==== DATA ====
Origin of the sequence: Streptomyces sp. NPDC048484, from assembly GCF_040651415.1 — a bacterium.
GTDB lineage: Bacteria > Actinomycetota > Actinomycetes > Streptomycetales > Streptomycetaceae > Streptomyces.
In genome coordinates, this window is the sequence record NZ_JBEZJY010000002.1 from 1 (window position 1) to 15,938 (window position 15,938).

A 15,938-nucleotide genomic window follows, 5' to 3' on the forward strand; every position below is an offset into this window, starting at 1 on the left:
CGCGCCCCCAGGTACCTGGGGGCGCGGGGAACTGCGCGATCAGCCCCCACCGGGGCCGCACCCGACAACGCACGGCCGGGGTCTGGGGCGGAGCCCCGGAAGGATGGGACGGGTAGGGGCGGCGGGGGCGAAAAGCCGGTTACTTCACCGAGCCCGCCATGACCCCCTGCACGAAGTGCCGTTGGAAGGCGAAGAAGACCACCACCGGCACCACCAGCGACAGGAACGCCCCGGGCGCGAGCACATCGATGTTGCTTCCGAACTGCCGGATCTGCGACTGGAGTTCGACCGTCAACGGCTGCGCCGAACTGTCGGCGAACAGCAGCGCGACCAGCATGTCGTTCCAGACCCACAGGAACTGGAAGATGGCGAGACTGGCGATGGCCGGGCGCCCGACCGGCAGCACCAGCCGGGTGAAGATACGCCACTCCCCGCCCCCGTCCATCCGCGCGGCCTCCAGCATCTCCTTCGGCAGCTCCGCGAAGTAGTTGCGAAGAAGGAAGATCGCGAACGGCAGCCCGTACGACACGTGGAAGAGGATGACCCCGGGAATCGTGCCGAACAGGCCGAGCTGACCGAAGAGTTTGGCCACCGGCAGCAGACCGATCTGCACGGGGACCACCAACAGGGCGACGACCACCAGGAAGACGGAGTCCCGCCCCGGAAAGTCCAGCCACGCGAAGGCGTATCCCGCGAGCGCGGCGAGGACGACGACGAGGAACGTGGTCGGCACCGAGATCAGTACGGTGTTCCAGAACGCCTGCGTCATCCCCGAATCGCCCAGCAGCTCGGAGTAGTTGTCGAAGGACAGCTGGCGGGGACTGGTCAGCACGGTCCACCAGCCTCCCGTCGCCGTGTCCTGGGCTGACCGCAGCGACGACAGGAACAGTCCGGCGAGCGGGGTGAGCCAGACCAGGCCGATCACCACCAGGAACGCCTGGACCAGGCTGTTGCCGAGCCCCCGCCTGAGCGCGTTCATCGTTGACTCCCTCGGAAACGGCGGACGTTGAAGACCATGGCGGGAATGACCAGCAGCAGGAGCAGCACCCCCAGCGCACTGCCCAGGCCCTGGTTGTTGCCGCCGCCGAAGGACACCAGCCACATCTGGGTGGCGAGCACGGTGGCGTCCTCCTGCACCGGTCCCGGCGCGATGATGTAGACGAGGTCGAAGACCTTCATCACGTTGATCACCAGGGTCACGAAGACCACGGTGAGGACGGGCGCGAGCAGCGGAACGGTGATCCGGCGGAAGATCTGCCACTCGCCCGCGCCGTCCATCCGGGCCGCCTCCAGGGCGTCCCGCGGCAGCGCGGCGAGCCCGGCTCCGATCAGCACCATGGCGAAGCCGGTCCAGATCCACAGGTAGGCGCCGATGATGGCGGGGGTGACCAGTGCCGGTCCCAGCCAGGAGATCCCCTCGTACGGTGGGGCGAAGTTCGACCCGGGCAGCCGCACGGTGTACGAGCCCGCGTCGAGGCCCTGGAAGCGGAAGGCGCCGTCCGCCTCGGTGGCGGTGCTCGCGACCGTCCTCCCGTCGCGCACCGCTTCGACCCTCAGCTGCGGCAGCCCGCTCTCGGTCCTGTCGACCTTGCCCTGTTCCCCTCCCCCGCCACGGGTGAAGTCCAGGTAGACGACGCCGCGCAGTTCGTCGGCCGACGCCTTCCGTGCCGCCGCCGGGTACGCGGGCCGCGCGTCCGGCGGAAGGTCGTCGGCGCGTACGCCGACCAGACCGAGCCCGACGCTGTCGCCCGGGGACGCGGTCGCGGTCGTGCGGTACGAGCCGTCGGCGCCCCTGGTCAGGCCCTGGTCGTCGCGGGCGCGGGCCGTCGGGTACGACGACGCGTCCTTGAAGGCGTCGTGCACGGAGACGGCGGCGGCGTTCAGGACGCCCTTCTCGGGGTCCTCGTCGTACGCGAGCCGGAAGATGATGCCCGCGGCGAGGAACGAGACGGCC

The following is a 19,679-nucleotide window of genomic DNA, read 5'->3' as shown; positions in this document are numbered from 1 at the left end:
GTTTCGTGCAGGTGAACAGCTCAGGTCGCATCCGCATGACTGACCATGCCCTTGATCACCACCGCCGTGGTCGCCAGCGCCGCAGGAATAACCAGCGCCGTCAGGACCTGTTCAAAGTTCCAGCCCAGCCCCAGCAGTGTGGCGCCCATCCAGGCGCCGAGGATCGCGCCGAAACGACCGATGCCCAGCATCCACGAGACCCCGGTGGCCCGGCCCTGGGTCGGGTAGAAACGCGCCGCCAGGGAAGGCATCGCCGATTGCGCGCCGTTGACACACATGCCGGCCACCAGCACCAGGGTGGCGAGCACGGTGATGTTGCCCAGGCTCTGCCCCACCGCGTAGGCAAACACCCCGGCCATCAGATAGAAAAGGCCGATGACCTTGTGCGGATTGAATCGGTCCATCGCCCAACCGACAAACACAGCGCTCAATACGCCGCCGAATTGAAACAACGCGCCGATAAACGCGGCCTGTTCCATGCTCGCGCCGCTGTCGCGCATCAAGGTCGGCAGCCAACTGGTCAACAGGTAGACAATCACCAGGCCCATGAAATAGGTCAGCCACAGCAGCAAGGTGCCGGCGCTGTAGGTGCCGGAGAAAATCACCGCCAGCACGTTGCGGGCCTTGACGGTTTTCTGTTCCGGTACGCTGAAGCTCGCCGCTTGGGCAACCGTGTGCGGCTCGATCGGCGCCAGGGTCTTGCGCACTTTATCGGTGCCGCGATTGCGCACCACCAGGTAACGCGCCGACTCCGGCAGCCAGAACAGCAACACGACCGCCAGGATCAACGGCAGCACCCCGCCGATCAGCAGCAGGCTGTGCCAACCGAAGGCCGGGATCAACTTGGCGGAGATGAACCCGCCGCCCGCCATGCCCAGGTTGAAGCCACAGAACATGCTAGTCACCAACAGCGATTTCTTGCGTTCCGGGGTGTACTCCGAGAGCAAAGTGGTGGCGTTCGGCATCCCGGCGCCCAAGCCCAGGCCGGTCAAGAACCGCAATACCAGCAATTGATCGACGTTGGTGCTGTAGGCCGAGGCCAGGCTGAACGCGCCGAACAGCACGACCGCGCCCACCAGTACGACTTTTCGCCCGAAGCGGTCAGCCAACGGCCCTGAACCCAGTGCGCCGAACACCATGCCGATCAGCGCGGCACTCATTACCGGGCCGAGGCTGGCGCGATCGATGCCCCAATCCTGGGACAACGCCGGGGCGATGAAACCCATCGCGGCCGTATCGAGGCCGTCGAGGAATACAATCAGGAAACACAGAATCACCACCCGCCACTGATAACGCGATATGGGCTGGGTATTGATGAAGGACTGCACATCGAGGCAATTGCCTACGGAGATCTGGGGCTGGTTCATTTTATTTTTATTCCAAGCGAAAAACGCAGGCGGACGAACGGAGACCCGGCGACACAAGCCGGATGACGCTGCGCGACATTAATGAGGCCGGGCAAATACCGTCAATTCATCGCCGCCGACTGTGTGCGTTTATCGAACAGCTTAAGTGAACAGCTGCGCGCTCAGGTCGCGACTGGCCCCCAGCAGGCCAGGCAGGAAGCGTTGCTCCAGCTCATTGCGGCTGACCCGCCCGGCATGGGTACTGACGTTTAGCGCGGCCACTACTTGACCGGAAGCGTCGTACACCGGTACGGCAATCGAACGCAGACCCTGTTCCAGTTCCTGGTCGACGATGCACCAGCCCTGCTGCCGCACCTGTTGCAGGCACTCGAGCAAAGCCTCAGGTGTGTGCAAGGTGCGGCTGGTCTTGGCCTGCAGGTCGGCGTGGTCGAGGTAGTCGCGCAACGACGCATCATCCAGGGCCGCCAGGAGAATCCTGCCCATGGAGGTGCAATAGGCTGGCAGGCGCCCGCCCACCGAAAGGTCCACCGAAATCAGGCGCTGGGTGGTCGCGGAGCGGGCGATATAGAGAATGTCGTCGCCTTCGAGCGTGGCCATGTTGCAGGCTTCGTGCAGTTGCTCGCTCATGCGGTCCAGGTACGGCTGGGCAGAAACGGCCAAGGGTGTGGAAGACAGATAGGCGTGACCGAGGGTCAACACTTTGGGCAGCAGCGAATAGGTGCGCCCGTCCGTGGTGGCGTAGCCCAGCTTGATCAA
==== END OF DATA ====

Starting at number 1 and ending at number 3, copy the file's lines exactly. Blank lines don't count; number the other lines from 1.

Origin of the sequence: Streptomyces sp. NPDC048484, from assembly GCF_040651415.1 — a bacterium.
GTDB lineage: Bacteria > Actinomycetota > Actinomycetes > Streptomycetales > Streptomycetaceae > Streptomyces.
In genome coordinates, this window is the sequence record NZ_JBEZJY010000002.1 from 1 (window position 1) to 15,938 (window position 15,938).